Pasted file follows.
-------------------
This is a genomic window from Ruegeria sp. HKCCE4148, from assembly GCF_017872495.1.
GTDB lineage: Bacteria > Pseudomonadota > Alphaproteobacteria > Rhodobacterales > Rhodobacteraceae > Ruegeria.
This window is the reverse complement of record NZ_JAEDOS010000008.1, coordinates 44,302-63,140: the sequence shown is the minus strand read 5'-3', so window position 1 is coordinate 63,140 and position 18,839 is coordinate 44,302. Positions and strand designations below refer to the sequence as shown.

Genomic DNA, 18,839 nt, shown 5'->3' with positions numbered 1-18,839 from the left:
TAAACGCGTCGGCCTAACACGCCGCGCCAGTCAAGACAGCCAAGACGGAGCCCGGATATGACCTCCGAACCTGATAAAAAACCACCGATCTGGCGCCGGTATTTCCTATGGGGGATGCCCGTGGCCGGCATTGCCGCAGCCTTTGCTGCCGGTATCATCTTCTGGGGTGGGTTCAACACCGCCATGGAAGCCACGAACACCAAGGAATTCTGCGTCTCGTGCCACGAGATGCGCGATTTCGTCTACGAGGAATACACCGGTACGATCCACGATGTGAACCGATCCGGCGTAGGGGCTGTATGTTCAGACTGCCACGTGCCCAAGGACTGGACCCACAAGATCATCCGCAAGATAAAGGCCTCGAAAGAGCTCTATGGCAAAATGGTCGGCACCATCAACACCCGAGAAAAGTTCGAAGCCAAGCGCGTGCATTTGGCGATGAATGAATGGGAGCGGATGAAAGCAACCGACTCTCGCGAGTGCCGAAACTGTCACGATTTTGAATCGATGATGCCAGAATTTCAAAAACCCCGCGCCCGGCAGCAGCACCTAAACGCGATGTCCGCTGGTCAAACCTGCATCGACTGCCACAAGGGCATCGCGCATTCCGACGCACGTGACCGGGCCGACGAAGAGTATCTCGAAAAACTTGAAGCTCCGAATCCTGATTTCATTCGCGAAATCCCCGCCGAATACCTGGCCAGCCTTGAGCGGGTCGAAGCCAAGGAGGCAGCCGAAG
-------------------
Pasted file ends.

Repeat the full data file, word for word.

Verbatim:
This is a genomic window from Ruegeria sp. HKCCE4148, from assembly GCF_017872495.1.
GTDB lineage: Bacteria > Pseudomonadota > Alphaproteobacteria > Rhodobacterales > Rhodobacteraceae > Ruegeria.
This window is the reverse complement of record NZ_JAEDOS010000008.1, coordinates 44,302-63,140: the sequence shown is the minus strand read 5'-3', so window position 1 is coordinate 63,140 and position 18,839 is coordinate 44,302. Positions and strand designations below refer to the sequence as shown.

Genomic DNA, 18,839 nt, shown 5'->3' with positions numbered 1-18,839 from the left:
TAAACGCGTCGGCCTAACACGCCGCGCCAGTCAAGACAGCCAAGACGGAGCCCGGATATGACCTCCGAACCTGATAAAAAACCACCGATCTGGCGCCGGTATTTCCTATGGGGGATGCCCGTGGCCGGCATTGCCGCAGCCTTTGCTGCCGGTATCATCTTCTGGGGTGGGTTCAACACCGCCATGGAAGCCACGAACACCAAGGAATTCTGCGTCTCGTGCCACGAGATGCGCGATTTCGTCTACGAGGAATACACCGGTACGATCCACGATGTGAACCGATCCGGCGTAGGGGCTGTATGTTCAGACTGCCACGTGCCCAAGGACTGGACCCACAAGATCATCCGCAAGATAAAGGCCTCGAAAGAGCTCTATGGCAAAATGGTCGGCACCATCAACACCCGAGAAAAGTTCGAAGCCAAGCGCGTGCATTTGGCGATGAATGAATGGGAGCGGATGAAAGCAACCGACTCTCGCGAGTGCCGAAACTGTCACGATTTTGAATCGATGATGCCAGAATTTCAAAAACCCCGCGCCCGGCAGCAGCACCTAAACGCGATGTCCGCTGGTCAAACCTGCATCGACTGCCACAAGGGCATCGCGCATTCCGACGCACGTGACCGGGCCGACGAAGAGTATCTCGAAAAACTTGAAGCTCCGAATCCTGATTTCATTCGCGAAATCCCCGCCGAATACCTGGCCAGCCTTGAGCGGGTCGAAGCCAAGGAGGCAGCCGAAG